Take an objective look at your schedule and build in blocks of time that you are unavailable to train. A simple app like Google Calendar or your own phone’s calendar can work wonders for organizing a chaotic schedule. Schedule your workouts, your doctor’s appointments, and even your sleep; and let your career fill in the rest.
2. The industry isn’t full of assholes like many would have you believe.
Fitness can be an incredibly lonely place if you simply live in a world that consists of only you and your clients. Even if you train with other professionals at a commercial gym, it’s incredibly tough to stay motivated. That’s because too much repetition can be exhausting.
Luckily, the industry is loaded with interesting people to keep you motivated and passionate, or be sounding boards who also understand your journey. Social media, conferences, and mentor groups make all of this more possible. Even this site, The PTDC, has a community of its own–one meant for trainers who want to grow together.
Reach out to other trainers and build friendships based around sharing knowledge and jokes that are only funny amongst you, and people who genuinely care about your success as much as they care about their own. The industry, as a whole, is not as full of assholes as some might have you believe. In fact, most coaches are guys or gals that want to help people, make money while doing it, and have fun along the way.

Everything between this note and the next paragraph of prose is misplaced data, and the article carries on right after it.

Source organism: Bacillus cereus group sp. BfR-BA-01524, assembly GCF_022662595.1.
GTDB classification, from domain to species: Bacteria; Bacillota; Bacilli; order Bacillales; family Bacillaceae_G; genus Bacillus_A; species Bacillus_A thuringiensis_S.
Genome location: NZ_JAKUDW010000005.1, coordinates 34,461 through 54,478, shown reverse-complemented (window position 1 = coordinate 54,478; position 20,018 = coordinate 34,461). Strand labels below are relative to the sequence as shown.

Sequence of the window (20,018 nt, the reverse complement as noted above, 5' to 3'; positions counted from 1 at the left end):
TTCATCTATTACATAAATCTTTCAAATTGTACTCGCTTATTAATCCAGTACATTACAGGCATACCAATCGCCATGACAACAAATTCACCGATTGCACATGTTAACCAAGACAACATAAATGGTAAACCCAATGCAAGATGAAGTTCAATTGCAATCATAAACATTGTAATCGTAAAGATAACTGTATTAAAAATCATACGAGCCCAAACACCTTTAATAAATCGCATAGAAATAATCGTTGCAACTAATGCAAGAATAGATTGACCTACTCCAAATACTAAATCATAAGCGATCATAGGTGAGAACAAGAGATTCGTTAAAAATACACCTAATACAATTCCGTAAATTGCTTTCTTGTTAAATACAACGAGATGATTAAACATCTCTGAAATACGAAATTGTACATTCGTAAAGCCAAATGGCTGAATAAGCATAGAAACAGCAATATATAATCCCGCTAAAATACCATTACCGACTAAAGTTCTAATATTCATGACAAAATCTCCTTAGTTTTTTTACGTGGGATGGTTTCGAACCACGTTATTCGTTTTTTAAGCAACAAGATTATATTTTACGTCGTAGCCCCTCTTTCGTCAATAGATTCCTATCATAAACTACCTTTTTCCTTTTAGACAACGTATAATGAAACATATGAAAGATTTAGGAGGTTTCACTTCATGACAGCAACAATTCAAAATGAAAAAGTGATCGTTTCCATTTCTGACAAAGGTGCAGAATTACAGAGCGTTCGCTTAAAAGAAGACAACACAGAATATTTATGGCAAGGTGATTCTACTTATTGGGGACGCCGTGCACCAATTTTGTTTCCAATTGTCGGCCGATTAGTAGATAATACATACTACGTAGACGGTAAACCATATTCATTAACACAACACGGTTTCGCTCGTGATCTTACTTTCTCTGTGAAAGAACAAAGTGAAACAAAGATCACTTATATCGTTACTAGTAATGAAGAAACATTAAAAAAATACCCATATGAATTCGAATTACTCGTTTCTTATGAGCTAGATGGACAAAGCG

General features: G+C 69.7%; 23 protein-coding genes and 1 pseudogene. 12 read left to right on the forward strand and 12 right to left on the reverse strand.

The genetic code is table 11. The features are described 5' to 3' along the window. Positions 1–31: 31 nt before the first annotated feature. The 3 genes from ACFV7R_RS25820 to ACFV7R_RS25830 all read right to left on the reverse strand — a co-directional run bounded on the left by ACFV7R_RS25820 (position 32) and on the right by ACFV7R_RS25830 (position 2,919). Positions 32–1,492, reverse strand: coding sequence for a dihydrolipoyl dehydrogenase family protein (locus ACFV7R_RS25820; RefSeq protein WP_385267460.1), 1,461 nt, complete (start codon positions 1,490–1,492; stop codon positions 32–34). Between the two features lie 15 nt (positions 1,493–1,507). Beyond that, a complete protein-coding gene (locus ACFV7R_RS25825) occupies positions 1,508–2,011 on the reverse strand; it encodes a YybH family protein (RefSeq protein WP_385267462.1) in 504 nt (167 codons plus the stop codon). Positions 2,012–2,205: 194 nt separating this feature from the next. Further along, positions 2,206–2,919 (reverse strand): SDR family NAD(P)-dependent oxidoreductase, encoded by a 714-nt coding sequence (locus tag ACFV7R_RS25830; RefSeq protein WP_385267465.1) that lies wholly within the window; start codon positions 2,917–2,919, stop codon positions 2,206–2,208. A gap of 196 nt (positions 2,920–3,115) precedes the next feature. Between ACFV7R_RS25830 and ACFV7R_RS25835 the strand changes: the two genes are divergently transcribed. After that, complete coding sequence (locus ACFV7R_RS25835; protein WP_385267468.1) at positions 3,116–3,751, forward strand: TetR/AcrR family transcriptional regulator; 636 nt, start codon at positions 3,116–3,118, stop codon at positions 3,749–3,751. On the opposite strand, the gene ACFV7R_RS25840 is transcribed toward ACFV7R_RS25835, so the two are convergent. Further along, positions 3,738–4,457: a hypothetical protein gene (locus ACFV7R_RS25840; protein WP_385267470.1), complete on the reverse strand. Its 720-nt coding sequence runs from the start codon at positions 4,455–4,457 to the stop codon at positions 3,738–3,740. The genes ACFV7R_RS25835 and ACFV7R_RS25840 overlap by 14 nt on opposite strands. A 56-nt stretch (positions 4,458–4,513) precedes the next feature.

Sign up for the next conference you can attend. The financial commitment is always worth it. Go with the intent to learn from the experts, sure, but go also with the intent of shaking hands and becoming friends with other attendees. You never know what you’ll learn from a peer. Moreover, you never know when that person can be there for you, or you for them.
Besides who doesn’t like having lifting buddies scattered across the globe?
3. Do things other than lifting and being in a gym.
Most trainers get into fitness because it is a passionate hobby that they’ve decided to pursue as a career. They enjoy training their own bodies, get a rush from helping others, and can’t stop feeding their curious mind with information when they get the chance.
That’s how it should be.
The danger is, once your hobby becomes your career, the initial luster begins to dull. When you spend all of your time working directly with clients, programming for clients, managing your business, and learning more about working with clients, it could get overwhelming.